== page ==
Record Display for the EPA National Library Catalog


OLS Field Name OLS Field Data
Main Title National water quality goals cannot be attained without more attention to pollution from diffused or "nonpoint" sources : report to the Congress /
CORP Author United States. General Accounting Office,
Publisher U.S. General Accounting Office,
Year Published 1977
OCLC Number 03536348
Subjects Water--Pollution--United States--Management--Evaluation. ; Water quality management--United States--Evaluation. ; Nonpoint source pollution--United States--Management--Evaluation. ; Nonpoint source pollution--United States--Management--Case studies. ; Nonpoint source pollution--Law and legislation--United States.
Additional Subjects United States.--Environmental Protection Agency--Evaluation.
Internet Access
Description Access URL
Library Call Number Additional Info Location Last
EJBM  TD223.U5 1977 Headquarters Library/Washington,DC 11/09/2015
Collation iii, [2], 47 pages ; 27 cm
Cover title. "CED-78-6." "December 20, 1977"--Stamped on cover.
Contents Notes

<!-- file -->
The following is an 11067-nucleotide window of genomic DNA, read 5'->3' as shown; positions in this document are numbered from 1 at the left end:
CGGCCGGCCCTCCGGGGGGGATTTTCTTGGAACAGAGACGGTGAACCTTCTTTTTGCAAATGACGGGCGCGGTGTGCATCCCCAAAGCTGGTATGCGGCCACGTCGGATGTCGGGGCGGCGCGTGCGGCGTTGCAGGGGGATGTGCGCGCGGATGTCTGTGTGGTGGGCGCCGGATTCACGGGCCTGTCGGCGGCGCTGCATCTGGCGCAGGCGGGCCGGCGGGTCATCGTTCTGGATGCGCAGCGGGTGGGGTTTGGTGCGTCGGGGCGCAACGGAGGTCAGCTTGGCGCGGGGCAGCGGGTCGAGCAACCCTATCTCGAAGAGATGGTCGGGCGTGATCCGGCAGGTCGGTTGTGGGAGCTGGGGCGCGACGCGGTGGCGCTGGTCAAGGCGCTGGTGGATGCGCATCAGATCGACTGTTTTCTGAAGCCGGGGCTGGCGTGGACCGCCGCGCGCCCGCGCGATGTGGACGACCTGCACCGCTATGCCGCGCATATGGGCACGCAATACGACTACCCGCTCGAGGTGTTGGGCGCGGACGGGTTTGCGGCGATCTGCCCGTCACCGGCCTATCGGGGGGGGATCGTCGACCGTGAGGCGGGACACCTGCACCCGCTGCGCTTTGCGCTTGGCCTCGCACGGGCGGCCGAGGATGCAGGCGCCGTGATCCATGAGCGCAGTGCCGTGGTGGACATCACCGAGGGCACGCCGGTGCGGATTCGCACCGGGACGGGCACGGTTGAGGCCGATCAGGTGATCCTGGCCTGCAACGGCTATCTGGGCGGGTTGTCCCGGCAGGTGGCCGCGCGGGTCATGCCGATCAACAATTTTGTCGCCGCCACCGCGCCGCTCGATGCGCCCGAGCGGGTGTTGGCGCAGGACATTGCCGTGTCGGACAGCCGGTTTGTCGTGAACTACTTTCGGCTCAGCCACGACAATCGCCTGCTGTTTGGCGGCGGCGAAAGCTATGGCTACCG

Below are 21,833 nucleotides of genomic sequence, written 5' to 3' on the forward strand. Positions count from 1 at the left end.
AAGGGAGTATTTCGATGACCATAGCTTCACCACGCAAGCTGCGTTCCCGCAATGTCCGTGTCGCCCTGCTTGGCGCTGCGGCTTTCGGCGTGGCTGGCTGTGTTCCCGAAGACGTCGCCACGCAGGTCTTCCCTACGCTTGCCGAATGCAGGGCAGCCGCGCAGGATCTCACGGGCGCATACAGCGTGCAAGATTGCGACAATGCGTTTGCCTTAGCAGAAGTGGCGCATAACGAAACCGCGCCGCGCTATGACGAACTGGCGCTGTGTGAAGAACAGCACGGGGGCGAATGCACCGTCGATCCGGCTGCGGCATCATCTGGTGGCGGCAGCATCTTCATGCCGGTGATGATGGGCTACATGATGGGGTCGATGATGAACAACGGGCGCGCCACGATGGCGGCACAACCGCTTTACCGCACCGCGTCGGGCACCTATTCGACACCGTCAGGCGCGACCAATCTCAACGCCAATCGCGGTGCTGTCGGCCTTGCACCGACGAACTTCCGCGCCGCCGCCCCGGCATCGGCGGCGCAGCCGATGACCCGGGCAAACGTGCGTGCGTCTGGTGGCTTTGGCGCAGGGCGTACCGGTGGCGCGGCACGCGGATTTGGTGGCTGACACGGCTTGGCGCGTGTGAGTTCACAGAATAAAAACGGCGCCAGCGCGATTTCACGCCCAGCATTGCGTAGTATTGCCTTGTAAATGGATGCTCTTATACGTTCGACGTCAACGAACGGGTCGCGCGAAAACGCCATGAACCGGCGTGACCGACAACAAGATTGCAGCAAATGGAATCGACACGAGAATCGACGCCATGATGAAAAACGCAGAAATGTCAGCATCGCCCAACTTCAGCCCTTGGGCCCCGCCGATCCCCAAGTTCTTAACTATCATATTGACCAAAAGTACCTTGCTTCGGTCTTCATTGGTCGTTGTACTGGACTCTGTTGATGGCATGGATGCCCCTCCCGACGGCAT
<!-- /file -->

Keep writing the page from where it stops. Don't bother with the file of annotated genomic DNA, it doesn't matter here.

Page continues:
Digest -- Introduction -- Better information on nonpoint sources of water pollution needed -- Insufficient emphasis and resources limit efforts to control nonpoint sources -- Appendix I. Environmental Protection Agency categories of nonpoint sources of water pollution -- Appendix II. Efforts to control agricultural nonpoint source pollution, Palouse River Basin, Washington -- Appendix III. Controlling nonpoint pollution from urban development, Rock Creek, Maryland -- Appendix IV. Effects of acid mine drainage, Kerber Creek, Colorado -- Appendix V. Abatement of acid mine drainage, Crooked Creek, Pennsylvania -- Appendix VI. Efforts to control water pollution caused by silviculture, Washington -- Appendix VII. Letter dated September 12, 1977, from the Assistant Administrator for Planning and Management, Environmental Protection Agency -- Appendix VIII. Principal EPA officials responsible for activities discussed in this report. "GAO reviewed overall efforts to controll nonpoint sources of pollution and concluded that progress has been minimal ... The Environmental Protection Agency should do more to plan solutions to nonpoint sources of water pollution ... The Agency agrees that a greater nonpoint source control effort at the Federal, State, and local level is needed. It believes, however, that the present program structure is the best possible, considering the various program constraints."--Page i-iii.